The promise of these Google-designed chips is that they can run specific machine learning workflows significantly faster than the standard GPUs that most developers use today. For Google, one of the advantages of these TPUs is that they also use less power, something developers probably don’t care quite as much about, but that allows Google to offer this service at a lower cost.
The company first announced Cloud TPUs at its I/O developer conference nine months ago (and gave access to them to a limited number of developers and researchers). Each Cloud TPU features four custom ASICs with 64 GB of high-bandwidth memory. According to Google, the peak performance of a single TPU board is 180 teraflops.
Developers who already use TensorFlow don’t have to make any major changes to their code to use this service. For the time being, though, Cloud TPUs aren’t quite available at a click of a button, though. “To manage access,” as Google says, developers have to request a Cloud TPU quota and describe what they want to do with the service. Once they get in, usage will be billed at $6.50 per Cloud TPU and hour. In comparison, access to standard Tesla P100 GPUs in the U.S. runs at $1.46 per hour, though the maximum performance here is about 21 teraflops of FP16 performance.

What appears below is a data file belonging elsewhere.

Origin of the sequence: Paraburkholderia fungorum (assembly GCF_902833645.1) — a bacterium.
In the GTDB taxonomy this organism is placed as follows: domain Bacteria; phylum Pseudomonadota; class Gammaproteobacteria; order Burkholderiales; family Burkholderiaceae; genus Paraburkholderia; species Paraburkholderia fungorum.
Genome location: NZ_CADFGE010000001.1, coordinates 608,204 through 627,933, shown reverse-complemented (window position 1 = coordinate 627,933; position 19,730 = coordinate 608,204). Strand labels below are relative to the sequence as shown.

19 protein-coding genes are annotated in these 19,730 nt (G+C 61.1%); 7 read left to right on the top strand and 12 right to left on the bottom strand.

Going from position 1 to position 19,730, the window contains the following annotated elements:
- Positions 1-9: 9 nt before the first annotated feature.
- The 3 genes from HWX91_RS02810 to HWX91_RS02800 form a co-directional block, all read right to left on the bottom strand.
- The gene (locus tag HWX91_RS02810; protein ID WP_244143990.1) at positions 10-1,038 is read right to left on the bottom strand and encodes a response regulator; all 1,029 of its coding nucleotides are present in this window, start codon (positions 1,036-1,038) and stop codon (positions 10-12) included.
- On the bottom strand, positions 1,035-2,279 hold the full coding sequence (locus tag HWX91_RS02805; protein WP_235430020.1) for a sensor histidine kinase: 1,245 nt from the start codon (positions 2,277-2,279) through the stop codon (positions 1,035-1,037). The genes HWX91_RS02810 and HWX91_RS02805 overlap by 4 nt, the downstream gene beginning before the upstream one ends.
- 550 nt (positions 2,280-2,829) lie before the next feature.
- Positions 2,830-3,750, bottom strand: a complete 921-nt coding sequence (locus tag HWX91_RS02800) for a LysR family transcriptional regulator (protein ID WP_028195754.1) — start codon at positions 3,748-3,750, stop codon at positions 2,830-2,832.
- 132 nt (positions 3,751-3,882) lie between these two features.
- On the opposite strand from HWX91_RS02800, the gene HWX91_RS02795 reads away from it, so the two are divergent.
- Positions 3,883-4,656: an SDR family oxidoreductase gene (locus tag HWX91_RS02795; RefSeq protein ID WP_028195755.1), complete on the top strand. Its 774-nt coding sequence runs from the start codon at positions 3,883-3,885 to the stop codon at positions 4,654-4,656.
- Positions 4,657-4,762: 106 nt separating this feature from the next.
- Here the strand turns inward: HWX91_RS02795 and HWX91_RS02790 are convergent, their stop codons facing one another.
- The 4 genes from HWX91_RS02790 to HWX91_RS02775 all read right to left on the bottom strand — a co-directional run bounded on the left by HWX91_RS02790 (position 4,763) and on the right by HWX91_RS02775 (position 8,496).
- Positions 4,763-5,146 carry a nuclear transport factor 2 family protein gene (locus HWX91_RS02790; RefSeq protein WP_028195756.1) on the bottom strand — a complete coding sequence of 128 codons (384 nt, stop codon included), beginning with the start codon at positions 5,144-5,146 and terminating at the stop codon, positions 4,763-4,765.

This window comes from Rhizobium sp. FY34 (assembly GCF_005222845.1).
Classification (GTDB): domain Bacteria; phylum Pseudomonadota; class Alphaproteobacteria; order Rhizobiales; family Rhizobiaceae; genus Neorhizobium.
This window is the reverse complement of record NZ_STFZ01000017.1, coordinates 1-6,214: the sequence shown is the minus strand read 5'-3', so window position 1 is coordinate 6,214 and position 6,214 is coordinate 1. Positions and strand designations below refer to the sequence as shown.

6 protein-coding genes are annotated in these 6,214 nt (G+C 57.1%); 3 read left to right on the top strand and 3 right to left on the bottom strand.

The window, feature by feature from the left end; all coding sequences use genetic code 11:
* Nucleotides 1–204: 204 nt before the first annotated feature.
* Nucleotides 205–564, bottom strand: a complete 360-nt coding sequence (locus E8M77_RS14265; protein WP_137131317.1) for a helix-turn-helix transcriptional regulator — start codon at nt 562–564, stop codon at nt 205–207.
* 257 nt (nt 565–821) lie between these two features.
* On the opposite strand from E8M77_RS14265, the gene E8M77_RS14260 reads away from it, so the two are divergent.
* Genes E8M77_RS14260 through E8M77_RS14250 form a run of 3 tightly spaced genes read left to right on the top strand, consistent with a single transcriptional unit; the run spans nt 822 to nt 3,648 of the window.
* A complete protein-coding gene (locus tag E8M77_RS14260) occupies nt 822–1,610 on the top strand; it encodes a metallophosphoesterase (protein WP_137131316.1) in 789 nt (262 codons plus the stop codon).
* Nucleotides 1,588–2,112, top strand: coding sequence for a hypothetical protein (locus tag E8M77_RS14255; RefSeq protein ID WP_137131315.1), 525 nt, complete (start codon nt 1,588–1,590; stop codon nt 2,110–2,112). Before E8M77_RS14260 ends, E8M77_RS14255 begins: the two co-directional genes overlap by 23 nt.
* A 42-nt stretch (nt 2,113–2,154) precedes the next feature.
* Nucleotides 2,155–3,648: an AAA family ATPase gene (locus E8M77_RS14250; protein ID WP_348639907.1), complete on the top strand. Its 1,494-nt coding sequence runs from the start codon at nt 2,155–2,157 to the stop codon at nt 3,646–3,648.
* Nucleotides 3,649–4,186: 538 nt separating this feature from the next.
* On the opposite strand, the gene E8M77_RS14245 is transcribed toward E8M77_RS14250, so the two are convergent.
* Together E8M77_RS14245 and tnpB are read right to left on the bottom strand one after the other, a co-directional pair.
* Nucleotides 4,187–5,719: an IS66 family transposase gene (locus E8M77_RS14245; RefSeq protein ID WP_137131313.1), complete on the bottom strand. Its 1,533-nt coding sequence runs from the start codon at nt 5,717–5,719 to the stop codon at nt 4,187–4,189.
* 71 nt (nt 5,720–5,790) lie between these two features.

Google’s reputation for machine learning will surely drive a lot of new users to these Cloud TPUs. In the long run, though, what’s maybe just as important is that this gives the Google Cloud a way to differentiate itself from the AWS’s and Azure’s of this world. For the most part, after all, everybody now offers the same set of basic cloud computing services and the advent of containers has made it easier than every to move workloads from one platform to another. With the combination of TensorFlow and TPUs, Google can now offer a service that few will be able to match in the short term.